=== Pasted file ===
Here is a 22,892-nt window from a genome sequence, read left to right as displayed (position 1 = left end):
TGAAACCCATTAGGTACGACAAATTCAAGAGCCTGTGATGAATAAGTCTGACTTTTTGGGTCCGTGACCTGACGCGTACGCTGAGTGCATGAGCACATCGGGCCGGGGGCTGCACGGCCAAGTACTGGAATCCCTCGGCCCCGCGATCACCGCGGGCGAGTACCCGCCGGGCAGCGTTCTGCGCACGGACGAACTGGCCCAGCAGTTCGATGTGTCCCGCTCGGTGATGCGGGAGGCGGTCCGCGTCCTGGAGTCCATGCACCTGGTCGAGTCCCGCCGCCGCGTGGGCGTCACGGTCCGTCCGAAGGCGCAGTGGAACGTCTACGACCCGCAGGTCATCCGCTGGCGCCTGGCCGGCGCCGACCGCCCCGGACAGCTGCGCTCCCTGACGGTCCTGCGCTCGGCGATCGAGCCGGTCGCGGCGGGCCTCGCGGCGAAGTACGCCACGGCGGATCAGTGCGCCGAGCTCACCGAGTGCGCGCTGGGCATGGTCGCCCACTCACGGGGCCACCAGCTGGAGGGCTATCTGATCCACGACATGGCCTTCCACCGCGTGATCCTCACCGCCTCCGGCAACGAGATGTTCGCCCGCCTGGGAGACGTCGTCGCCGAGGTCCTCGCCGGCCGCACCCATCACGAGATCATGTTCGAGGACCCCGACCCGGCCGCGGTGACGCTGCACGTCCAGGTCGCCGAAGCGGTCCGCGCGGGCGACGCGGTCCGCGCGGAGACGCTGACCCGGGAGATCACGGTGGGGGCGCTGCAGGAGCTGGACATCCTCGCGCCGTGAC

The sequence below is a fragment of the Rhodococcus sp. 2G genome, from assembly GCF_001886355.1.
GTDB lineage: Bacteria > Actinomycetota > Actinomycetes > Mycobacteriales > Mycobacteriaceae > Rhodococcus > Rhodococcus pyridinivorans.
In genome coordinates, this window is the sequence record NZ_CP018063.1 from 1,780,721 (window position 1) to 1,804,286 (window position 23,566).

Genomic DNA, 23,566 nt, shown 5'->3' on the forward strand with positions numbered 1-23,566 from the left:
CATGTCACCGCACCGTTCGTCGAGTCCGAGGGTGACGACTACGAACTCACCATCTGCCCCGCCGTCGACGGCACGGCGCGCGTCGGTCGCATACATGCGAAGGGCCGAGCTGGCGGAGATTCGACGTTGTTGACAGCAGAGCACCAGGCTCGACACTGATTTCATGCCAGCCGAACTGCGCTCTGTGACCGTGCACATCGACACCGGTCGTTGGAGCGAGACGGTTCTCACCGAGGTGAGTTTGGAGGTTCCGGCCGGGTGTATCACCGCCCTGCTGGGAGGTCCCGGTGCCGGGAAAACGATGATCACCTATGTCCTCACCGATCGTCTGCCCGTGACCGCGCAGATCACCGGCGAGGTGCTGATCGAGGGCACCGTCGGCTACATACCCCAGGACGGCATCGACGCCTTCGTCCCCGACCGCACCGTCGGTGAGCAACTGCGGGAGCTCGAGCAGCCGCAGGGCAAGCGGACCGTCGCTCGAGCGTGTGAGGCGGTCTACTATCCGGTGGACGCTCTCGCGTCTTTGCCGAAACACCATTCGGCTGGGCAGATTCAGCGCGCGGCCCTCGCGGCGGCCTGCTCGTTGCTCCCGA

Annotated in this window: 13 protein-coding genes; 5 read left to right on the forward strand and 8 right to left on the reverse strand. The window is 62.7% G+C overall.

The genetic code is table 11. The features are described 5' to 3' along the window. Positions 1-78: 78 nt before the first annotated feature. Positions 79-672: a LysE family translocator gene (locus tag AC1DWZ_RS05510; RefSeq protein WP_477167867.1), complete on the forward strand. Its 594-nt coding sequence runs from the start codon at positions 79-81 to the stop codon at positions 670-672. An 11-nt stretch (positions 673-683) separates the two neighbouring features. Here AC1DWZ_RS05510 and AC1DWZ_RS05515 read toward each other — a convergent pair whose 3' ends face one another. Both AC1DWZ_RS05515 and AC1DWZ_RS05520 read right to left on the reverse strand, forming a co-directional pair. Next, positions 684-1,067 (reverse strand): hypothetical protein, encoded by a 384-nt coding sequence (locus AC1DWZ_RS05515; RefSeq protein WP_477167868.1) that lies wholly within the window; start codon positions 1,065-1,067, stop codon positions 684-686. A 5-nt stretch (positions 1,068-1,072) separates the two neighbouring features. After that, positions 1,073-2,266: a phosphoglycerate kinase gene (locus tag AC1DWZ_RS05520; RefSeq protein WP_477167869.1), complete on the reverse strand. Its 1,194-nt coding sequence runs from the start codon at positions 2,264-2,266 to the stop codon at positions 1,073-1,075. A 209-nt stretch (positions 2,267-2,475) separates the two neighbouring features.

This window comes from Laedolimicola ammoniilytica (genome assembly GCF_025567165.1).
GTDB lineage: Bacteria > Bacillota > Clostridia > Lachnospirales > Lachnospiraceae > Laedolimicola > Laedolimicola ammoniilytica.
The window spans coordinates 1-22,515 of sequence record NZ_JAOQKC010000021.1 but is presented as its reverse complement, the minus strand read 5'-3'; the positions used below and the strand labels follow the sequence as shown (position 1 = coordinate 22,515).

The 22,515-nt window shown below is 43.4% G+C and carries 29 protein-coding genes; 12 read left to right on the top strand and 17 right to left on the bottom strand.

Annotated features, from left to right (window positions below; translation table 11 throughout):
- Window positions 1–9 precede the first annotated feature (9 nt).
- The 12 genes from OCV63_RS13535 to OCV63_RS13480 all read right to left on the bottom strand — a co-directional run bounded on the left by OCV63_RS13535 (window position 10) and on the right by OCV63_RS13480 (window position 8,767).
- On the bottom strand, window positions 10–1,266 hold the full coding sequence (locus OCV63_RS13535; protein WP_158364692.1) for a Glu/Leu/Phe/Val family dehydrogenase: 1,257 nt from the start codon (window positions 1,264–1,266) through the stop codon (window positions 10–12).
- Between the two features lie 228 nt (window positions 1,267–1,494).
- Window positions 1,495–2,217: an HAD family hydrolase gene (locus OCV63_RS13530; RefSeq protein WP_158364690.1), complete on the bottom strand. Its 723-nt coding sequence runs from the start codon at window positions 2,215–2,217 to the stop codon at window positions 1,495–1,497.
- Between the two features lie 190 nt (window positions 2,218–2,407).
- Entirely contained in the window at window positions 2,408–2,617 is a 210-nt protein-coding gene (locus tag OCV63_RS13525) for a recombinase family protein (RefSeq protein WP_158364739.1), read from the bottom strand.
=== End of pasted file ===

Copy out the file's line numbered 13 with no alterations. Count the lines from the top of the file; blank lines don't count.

The 22,515-nt window shown below is 43.4% G+C and carries 29 protein-coding genes; 12 read left to right on the top strand and 17 right to left on the bottom strand.